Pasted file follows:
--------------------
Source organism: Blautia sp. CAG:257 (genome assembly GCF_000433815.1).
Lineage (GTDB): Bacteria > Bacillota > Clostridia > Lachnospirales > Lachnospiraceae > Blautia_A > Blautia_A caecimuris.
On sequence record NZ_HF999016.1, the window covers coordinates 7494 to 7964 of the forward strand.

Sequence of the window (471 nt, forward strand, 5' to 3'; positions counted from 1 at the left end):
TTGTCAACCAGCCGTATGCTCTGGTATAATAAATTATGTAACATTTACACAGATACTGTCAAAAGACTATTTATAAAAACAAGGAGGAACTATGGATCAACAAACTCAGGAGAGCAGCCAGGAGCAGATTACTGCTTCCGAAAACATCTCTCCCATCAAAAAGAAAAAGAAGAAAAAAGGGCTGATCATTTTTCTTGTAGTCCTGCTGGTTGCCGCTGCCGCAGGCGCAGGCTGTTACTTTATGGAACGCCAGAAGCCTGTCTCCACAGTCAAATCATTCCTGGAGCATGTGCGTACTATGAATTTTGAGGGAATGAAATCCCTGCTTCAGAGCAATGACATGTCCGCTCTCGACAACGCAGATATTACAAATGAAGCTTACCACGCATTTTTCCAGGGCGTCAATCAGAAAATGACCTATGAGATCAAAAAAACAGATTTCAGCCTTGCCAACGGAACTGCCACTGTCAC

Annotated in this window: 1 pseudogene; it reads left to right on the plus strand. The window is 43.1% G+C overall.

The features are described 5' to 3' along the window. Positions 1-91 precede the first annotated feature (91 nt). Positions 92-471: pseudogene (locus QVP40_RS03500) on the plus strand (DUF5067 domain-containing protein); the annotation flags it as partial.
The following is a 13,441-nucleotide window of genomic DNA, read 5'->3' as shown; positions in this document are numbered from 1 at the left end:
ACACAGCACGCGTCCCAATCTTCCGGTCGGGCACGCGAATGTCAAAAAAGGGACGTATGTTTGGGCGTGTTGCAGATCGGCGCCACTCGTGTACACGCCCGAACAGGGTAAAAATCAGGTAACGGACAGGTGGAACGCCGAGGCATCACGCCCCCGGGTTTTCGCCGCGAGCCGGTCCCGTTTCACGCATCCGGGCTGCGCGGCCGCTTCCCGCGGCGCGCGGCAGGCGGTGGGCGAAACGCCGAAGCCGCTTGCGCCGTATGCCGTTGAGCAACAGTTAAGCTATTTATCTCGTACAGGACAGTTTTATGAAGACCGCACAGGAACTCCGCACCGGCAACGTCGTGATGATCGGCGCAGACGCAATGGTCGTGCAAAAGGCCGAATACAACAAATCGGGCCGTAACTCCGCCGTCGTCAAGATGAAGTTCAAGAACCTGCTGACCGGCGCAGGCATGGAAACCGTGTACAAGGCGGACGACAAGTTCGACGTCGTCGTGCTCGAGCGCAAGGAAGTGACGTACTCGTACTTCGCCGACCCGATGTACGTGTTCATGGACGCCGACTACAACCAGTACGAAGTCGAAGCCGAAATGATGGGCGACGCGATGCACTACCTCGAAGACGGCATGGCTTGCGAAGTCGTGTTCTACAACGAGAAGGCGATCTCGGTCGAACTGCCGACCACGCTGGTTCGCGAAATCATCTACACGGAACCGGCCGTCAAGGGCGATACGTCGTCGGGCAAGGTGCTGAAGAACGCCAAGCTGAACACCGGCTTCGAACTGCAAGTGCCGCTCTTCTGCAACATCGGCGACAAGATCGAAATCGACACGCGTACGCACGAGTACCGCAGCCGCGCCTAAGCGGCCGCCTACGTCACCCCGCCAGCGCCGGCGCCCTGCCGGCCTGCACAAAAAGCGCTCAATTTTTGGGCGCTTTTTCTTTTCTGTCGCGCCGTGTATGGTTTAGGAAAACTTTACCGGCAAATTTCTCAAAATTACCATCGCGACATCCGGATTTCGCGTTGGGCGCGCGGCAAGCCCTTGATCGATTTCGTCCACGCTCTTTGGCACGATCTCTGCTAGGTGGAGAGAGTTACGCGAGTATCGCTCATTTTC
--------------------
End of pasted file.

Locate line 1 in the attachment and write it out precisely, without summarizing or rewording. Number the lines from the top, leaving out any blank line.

Source organism: Blautia sp. CAG:257 (genome assembly GCF_000433815.1).